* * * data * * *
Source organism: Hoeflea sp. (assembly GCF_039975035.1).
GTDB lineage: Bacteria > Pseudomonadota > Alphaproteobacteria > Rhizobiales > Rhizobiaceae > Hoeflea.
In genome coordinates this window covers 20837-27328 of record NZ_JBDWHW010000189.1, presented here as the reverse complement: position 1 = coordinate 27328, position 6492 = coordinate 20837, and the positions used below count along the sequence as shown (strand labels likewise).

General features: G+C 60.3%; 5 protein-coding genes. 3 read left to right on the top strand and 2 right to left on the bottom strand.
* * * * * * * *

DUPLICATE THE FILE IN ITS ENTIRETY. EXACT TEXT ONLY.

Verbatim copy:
Source organism: Hoeflea sp. (assembly GCF_039975035.1).
GTDB lineage: Bacteria > Pseudomonadota > Alphaproteobacteria > Rhizobiales > Rhizobiaceae > Hoeflea.
In genome coordinates this window covers 20837-27328 of record NZ_JBDWHW010000189.1, presented here as the reverse complement: position 1 = coordinate 27328, position 6492 = coordinate 20837, and the positions used below count along the sequence as shown (strand labels likewise).

General features: G+C 60.3%; 5 protein-coding genes. 3 read left to right on the top strand and 2 right to left on the bottom strand.